The autocracies of Russia, Austria and Prussia that crushed the French Revolution during the early 19th century tried afterward to establish an order to keep liberalism at bay. The Concert of Europe so admired today by former secretary of state Henry Kissinger and other “realists” fought and killed for divine-right absolutism, for the authority of the church, for the “natural” hierarchy of society. Metternich’s Austria and Alexander I’s Russiawere the early prototypes of the modern police state. They engaged in extensive censorship, closed universities, maintained networks of spies to keep an eye on ordinary people, and jailed, tortured and killed those suspected of fomenting liberal revolution.

Nor did they limit their attacks against liberalism to their own lands. They intervened with force to crush stirrings of liberalism in Spain, Italy, Poland and the German principalities. Alexander I even contemplated extending the anti-liberal campaign across the Atlantic, to Spain’s rebellious colonies, prompting President James Monroe to proclaim his famous doctrine.

To 19th-century Americans, European authoritarianism was the great ideological and strategic challenge of the era. The American republic was born into a world dominated by great-power autocracies that viewed its birth with alarm — and with good reason. The American revolutionaries founded their new nation on what, at the time, were regarded as radical liberal principles, set forth most clearly by the 17th-century Enlightenment philosopher John Locke, that all humans were endowed with “natural rights” and that government existed to protect those rights. If it did not, the people had a right to overthrow it and, in the words of the Declaration of Independence, to form a new government “most likely to effect their Safety and Happiness.”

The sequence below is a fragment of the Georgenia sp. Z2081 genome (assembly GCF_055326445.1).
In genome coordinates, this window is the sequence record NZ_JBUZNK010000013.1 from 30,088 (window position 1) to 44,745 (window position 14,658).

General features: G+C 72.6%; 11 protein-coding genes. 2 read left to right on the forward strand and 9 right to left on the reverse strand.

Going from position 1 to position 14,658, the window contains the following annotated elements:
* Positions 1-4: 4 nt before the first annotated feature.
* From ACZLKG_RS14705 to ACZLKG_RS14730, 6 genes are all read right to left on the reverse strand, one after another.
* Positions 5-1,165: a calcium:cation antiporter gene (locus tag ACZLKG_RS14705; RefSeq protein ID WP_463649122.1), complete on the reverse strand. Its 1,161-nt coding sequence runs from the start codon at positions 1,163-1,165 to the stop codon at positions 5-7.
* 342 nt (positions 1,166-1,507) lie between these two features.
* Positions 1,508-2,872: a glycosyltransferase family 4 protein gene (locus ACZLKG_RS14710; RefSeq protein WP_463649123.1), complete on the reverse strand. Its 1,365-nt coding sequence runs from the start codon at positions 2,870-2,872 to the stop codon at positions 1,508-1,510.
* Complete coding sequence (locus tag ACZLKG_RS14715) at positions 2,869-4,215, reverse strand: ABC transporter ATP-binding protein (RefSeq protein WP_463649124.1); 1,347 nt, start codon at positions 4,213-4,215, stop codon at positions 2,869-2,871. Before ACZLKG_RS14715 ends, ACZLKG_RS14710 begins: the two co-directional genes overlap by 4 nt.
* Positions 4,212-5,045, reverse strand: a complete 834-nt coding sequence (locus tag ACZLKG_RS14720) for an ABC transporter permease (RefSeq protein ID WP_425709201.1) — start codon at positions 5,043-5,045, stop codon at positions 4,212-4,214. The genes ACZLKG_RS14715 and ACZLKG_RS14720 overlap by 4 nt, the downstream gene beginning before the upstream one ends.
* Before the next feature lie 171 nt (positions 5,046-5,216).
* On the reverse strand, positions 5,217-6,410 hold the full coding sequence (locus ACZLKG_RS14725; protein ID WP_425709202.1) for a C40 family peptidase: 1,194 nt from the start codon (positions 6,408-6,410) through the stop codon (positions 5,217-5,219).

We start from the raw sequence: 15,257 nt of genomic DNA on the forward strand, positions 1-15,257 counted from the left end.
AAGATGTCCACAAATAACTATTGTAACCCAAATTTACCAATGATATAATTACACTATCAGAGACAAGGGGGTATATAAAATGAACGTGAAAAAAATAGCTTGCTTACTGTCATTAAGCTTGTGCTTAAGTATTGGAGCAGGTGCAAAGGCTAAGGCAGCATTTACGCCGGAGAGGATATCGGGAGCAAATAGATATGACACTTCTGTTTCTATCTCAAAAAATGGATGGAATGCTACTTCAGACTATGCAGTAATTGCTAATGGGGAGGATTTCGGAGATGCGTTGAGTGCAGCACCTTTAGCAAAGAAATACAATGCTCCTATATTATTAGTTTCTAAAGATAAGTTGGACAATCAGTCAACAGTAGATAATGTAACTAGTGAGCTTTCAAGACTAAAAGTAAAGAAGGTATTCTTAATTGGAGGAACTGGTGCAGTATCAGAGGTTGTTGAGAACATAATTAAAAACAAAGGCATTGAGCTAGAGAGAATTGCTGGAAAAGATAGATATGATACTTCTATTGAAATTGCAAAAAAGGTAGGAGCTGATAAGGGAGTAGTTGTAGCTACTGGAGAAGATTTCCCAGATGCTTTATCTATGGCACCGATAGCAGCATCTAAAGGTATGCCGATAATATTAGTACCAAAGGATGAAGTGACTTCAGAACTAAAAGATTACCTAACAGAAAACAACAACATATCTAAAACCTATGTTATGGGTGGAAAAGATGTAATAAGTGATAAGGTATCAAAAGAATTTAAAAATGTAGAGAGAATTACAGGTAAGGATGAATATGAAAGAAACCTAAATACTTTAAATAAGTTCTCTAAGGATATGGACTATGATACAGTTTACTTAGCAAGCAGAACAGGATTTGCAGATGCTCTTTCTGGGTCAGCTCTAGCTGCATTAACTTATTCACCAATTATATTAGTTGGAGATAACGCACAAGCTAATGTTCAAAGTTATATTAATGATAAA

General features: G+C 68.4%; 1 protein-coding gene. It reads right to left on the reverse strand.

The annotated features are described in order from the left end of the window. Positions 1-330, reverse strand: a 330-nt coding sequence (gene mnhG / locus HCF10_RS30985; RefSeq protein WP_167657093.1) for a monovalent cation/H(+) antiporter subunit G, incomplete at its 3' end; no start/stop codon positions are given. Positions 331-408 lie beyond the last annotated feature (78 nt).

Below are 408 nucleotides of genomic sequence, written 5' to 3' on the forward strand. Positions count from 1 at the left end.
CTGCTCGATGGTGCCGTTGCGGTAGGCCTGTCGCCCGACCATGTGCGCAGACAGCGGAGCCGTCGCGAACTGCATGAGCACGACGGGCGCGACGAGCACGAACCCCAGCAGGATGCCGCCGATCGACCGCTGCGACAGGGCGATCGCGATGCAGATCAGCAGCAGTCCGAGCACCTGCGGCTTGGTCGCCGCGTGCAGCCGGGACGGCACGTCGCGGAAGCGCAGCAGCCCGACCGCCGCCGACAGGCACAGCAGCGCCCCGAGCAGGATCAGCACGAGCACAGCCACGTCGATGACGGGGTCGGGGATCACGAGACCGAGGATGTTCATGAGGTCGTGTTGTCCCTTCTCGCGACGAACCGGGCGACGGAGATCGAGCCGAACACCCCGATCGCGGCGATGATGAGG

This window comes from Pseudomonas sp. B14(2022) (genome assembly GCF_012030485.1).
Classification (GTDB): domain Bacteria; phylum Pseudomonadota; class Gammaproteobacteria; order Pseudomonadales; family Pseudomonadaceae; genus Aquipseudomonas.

Natural rights knew no race, class or religion. The founders did not claim that Americans’ rights derived from English political “culture” and tradition. As Alexander Hamilton put it, the “sacred rights of mankind” were not to be found among “parchments or musty records” but were “written, as with a sunbeam . . . by the hand of the divinity itself” and thus could never be “erased or obscured by mortal power.”

We long ago lost sight of what a radical, revolutionary claim this was, how it changed the way the whole world talked about rights and governance, and how it undermined the legitimacy of all existing governments. As David Ramsay, a contemporary 18th-century American historian, put it: “In no age before, and in no other country, did man ever possess an election of the kind of government, under which he would choose to live.” Little wonder, as John Quincy Adams later observed, that the governments of Europe, the church, the “privileged orders,” the various “establishments” and “votaries of legitimacy” were “deeply hostile” to the United States and earnestly hoped that this new “dangerous nation” would soon collapse into civil war and destroy itself, which it almost did.